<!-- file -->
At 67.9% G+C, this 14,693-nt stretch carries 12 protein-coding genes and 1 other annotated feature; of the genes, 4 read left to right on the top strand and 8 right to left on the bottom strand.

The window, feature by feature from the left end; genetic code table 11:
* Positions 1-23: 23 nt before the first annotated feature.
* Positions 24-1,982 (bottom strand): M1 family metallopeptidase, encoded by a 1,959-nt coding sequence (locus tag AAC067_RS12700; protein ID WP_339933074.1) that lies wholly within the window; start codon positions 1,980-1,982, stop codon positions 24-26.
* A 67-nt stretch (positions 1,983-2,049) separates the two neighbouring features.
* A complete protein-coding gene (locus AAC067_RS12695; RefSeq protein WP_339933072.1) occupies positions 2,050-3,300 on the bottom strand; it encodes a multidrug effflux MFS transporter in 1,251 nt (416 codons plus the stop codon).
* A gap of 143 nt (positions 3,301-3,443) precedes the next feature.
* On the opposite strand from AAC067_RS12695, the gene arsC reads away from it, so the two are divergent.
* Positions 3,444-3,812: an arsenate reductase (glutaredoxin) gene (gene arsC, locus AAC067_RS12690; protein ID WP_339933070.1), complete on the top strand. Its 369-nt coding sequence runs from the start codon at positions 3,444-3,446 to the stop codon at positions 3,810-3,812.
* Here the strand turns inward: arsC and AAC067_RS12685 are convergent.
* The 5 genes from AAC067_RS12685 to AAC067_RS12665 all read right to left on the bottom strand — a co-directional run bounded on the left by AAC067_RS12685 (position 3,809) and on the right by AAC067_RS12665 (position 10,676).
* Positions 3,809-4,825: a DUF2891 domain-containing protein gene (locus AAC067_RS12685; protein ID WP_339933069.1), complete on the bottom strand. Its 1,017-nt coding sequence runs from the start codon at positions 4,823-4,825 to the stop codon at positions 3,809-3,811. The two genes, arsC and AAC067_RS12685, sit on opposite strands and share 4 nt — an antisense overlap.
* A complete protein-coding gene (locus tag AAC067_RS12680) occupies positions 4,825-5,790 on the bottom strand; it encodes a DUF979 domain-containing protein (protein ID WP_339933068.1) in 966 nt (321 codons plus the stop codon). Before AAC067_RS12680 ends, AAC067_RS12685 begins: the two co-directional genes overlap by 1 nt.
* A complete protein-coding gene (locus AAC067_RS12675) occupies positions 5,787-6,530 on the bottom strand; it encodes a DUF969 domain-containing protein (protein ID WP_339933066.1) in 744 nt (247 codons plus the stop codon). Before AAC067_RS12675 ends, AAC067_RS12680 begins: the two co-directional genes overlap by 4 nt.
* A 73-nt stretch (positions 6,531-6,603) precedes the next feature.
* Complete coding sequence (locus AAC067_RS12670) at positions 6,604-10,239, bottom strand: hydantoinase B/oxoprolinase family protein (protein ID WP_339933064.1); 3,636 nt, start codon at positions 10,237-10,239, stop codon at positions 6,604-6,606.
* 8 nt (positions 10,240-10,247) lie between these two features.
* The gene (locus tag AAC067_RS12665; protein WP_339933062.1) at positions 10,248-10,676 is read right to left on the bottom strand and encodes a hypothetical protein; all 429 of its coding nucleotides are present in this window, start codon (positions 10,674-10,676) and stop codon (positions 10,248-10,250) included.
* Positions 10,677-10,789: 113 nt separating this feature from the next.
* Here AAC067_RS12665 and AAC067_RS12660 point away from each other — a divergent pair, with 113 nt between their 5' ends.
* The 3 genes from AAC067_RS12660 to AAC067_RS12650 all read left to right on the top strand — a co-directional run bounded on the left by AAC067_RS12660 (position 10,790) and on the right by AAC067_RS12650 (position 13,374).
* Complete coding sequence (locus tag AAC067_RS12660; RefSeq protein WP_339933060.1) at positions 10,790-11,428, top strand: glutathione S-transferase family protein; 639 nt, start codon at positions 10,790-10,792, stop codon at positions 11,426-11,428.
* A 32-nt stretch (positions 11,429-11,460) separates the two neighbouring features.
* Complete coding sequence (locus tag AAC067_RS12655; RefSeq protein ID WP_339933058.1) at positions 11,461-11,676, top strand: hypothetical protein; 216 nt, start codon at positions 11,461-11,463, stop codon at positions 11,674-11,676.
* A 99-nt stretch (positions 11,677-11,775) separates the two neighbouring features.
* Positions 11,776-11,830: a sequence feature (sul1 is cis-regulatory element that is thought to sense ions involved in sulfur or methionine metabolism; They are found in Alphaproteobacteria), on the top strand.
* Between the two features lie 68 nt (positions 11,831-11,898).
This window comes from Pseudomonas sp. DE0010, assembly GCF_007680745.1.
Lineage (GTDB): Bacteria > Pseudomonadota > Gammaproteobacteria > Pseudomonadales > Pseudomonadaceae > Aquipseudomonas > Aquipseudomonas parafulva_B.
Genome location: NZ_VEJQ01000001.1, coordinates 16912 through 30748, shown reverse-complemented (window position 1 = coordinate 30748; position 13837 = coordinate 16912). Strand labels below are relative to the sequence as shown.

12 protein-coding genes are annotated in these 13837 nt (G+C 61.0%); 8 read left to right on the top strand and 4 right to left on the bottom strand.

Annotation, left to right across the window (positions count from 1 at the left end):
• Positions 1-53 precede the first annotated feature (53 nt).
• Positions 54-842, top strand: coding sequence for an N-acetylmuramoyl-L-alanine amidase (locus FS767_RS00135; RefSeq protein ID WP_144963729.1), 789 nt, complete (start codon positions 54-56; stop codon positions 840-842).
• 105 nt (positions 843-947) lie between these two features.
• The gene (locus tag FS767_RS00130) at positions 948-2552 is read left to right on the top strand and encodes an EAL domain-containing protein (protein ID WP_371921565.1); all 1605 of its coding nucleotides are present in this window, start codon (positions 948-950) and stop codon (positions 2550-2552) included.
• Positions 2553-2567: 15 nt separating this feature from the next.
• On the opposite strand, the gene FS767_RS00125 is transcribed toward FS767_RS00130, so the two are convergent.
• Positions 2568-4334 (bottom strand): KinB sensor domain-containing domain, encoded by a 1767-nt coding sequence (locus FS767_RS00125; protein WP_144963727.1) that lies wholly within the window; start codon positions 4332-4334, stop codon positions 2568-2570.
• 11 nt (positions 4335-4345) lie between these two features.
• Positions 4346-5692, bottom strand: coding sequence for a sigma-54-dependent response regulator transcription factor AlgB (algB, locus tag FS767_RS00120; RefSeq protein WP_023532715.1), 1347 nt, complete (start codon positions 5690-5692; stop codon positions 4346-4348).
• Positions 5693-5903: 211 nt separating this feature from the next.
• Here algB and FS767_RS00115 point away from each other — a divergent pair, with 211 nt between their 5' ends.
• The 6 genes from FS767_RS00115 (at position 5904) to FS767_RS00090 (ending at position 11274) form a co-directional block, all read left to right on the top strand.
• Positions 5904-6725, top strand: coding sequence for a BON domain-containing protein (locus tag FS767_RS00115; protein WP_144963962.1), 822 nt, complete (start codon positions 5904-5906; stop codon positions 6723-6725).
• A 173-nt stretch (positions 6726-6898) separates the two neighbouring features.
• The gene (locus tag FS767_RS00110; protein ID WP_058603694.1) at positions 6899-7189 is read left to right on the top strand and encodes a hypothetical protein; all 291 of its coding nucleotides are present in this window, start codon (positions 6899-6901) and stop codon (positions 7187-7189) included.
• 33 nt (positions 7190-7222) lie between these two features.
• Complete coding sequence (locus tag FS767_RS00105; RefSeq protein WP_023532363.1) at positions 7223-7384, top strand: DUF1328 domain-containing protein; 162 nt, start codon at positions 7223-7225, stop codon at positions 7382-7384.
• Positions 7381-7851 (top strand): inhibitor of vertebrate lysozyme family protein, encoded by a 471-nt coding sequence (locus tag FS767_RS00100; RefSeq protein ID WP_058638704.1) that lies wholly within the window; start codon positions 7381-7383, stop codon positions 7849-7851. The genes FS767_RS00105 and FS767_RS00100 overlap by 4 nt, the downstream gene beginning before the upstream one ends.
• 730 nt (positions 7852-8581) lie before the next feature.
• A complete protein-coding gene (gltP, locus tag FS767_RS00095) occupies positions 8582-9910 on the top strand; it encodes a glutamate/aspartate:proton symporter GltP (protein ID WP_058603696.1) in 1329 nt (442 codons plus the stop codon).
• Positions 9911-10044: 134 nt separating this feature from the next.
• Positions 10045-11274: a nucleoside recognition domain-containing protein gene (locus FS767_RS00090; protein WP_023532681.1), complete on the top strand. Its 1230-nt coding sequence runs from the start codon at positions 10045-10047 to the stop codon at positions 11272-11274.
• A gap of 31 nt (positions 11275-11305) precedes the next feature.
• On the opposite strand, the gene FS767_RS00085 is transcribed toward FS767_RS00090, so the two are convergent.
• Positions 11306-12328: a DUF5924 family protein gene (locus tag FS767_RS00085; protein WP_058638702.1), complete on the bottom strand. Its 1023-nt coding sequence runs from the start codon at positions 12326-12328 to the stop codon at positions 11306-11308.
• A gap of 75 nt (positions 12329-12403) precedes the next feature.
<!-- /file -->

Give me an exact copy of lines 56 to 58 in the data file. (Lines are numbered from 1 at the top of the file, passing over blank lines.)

• On the opposite strand, the gene FS767_RS00085 is transcribed toward FS767_RS00090, so the two are convergent.
• Positions 11306-12328: a DUF5924 family protein gene (locus tag FS767_RS00085; protein WP_058638702.1), complete on the bottom strand. Its 1023-nt coding sequence runs from the start codon at positions 12326-12328 to the stop codon at positions 11306-11308.
• A gap of 75 nt (positions 12329-12403) precedes the next feature.